FreeBSD Security Survey
peterjeremy at optushome.com.au
Mon May 22 12:23:55 PDT 2006
On Mon, 2006-May-22 15:20:11 -0000, FreeBSD User wrote:
> Since time is always and issue, if the system could by default
> (without an admin having to write scripts and/or apps, or manually
> update) update itself for both system and installed ports/packages, it
> likely would reduce security issues exponentially.
I think it would substantially reduce the reliability and security.
Firstly, automatically installing arbitrary "fixes" on a production
system is almost always a bad idea. The release engineering and
security teams do regression testing but can't test exactly your
system configuration and there's a non-trivial likelihood that
installing patch X will break something that your configuration relies
on. This can be mitigated by using a test system and rolling out the
updates from it, but that negates the whole point.
It's also likely to inconvenience users. Our ITS department take it
upon themselves to automatically roll out (wintel) desktop updates.
This almost always results in your desktop machine insisting that it
needs to be rebooted immediately when you are in the middle of doing
something crucial - thus breaking your concentration and potentially
losing data (my manager managed to lose 3 man-hours work once). I,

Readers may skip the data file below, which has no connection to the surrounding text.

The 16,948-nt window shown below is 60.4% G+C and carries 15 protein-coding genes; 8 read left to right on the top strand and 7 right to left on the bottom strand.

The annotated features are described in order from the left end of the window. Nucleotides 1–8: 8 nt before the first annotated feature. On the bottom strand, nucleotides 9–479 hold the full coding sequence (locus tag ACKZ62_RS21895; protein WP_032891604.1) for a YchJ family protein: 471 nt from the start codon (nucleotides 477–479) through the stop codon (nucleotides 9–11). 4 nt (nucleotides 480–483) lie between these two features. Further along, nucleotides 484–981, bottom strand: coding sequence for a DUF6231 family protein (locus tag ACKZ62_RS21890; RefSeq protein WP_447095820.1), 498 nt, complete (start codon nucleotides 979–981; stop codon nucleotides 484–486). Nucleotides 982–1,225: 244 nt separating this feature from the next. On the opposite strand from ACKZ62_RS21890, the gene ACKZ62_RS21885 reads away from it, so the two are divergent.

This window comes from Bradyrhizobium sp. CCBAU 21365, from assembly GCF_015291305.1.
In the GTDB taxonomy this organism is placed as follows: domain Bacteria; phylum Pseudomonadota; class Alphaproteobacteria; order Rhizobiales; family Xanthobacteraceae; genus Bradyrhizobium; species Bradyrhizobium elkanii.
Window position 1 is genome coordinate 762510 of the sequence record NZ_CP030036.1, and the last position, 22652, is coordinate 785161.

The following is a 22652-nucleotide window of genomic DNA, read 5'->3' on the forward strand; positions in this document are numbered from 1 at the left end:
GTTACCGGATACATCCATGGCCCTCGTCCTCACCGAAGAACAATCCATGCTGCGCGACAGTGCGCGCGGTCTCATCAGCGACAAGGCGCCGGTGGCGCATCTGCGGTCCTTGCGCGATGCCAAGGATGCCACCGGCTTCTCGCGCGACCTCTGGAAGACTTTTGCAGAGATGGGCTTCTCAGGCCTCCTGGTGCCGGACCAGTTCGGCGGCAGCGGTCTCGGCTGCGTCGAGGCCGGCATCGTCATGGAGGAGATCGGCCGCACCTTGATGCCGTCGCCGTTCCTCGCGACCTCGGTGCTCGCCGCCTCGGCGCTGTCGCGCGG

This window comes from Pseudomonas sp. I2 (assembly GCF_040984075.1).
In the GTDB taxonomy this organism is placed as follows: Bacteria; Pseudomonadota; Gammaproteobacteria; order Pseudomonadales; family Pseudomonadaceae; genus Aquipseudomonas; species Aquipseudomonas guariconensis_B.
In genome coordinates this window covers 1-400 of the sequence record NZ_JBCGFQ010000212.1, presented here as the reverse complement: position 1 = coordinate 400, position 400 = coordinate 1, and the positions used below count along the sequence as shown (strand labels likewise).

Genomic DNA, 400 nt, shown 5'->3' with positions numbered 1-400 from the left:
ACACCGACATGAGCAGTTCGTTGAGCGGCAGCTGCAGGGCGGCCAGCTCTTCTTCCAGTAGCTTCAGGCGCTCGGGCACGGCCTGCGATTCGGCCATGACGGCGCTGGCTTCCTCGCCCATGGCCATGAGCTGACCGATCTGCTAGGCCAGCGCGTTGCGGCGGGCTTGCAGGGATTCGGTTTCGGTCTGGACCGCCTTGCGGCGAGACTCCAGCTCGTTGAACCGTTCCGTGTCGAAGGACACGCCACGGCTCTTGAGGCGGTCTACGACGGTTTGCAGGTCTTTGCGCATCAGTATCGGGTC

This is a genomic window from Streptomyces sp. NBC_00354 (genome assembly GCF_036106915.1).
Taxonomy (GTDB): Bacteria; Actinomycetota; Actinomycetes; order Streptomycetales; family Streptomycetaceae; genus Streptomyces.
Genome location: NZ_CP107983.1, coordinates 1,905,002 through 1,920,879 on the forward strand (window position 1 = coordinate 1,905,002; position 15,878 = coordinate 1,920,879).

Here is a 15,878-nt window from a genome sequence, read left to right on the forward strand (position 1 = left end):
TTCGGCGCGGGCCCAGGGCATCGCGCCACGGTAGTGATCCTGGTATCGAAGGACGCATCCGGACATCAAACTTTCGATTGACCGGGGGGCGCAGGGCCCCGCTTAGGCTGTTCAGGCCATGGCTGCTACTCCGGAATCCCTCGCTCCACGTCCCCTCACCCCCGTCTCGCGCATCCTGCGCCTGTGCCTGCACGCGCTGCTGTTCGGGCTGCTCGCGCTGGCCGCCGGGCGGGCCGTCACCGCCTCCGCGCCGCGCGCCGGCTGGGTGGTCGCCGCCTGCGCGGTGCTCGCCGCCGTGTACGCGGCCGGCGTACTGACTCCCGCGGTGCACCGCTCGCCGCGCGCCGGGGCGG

for one, would hate it if my FreeBSD boxes started doing the same.
Specific FreeBSD versions aren't maintained forever. An "install it
and forget it" philosophy will increase the number of machines that
aren't being patched because they are running unmaintained versions
of FreeBSD. With the current approach, the sysadmin is aware that
particular machines need to be updated to a newer version. If
everyting is automatic, the sysadmin will probably forget.
Finally, it only takes one security failure in the update process for
someone undesirable to "own" all the FreeBSD machines that have been
left in this default mode. Despite the best efforts of FreeBSD
developers, FreeBSD will always contain bugs and some of them will
be security holes. Any automatic update process needs to balance
the benefits of reducing the number of unpatched boxes against the
risks of the update system being subverted.
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